Touchstone Story: United Nations

As World War II raged, leaders of the Allied nations looked beyond the end of the conflict and held talks on a world body for preserving peace–an entity that would be stronger than the toothless League of Nations. Lions rallied behind the idea. In 1943 in Cleveland at their international convention, Lions endorsed a U.S. House of Representatives resolution calling for an international peacekeeping mechanism once the fighting ended.

In February 1945, Lions’ founder Melvin Jones gathered with leaders of other national groups to meet with Secretary of the Treasury Henry Morgenthau Jr. and Assistant Secretary of State for Public Affairs Archibald MacLeish to discuss forming a United Nations. In April Lions headquarters asked clubs to hold a United Nations week to show support for the initiative.

Lion Clubs International was one of the first nongovernmental organizations invited to assist in drafting the U.N. Charter. Jones, International President D.A. Skeen of Salt Lake City, Utah, and future International President Fred W. Smith of Ventura, California, helped to formulate the NGO section of the charter and participated in developing the U.N.’s humanitarian mission. On June 26, 1945, the U.N. charter was signed by the representatives of 50 countries.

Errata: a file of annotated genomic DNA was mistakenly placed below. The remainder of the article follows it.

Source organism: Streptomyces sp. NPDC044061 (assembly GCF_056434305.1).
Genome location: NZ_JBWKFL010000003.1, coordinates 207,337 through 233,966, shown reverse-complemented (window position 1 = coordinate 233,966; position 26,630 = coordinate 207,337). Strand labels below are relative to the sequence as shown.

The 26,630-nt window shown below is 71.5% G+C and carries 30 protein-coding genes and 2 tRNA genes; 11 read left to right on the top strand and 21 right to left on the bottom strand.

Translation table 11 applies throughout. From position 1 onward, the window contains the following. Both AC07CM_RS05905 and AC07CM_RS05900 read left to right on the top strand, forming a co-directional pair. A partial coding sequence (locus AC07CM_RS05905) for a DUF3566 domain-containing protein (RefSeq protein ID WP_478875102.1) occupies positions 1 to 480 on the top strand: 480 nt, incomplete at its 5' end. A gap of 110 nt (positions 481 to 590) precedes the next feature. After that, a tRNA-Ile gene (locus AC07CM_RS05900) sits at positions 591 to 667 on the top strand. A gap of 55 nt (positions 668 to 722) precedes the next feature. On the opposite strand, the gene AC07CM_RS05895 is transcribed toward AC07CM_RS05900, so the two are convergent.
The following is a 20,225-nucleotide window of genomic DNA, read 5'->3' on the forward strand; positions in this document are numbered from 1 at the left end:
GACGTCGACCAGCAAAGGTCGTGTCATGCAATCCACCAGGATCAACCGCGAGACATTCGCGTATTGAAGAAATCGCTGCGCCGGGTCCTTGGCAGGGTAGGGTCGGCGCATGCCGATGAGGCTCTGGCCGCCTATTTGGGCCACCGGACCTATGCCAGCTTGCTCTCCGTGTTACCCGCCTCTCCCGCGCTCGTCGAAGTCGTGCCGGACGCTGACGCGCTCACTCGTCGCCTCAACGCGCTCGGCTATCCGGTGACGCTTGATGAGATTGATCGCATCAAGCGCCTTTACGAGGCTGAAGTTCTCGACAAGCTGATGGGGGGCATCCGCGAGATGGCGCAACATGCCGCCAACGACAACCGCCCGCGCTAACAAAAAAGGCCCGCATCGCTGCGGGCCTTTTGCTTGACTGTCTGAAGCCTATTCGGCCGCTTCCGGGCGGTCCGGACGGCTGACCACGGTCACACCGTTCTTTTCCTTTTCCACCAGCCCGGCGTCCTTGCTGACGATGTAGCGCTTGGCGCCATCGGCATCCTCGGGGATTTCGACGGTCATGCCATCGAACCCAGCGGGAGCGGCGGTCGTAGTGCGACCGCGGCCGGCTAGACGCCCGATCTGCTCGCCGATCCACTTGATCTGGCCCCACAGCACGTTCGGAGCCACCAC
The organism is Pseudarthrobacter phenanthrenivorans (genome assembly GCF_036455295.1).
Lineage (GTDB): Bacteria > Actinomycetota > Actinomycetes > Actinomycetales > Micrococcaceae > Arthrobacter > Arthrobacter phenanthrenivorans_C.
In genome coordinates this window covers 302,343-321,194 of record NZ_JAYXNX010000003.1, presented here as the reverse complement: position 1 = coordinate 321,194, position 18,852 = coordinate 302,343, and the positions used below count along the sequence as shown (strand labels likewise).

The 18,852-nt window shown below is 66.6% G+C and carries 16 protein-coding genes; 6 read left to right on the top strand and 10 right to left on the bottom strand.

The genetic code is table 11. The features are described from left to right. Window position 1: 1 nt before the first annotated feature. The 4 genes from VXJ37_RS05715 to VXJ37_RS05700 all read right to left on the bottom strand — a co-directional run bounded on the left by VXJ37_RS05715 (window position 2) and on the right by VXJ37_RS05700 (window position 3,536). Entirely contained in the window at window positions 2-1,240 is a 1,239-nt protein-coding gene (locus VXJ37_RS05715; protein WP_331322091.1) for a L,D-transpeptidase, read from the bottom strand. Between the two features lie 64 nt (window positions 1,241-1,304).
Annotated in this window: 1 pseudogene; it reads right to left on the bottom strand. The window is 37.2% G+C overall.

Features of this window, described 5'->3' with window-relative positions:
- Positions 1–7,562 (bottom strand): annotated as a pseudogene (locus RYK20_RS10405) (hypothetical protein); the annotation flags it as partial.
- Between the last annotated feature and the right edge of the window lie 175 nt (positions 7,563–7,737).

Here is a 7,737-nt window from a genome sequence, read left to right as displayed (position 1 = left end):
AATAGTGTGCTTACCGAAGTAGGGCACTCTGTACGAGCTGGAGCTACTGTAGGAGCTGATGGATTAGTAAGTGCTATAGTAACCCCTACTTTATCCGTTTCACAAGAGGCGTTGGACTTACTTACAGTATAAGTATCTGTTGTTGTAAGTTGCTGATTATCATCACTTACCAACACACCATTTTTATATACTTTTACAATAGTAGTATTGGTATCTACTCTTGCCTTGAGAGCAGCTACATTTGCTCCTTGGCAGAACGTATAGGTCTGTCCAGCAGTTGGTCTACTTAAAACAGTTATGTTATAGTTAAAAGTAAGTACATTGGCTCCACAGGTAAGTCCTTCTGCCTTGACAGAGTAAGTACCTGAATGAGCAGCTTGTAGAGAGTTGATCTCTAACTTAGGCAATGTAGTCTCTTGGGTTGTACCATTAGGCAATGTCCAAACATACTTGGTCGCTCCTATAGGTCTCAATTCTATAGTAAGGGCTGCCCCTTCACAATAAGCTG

Two years later in 1947, in recognition of the importance of Lions Clubs to its mission, the United Nations gave Lions consultative status with the U.N. Economic and Social Council, committed to the welfare of people worldwide. For generations, Lions and the U. N. have shared many common goals and worked together to further peace and prosperity.

Each year Lions and the U.N. celebrate their relationship. Begun in 1978, Lions Day with the U.N. calls together leaders from government, business and the nonprofit sector to explore solutions to pressing global needs. The annual event features a keynote address by a recognized world leader, expert panel discussions and, since 1989, the awards ceremony for the winners of the Lions International Peace Poster Contest encouraging young people to express their perspectives on peace. Lions Day is punctuated with a reception for U.N. diplomats, Lions, speakers and guests to celebrate this special and enduring relationship.

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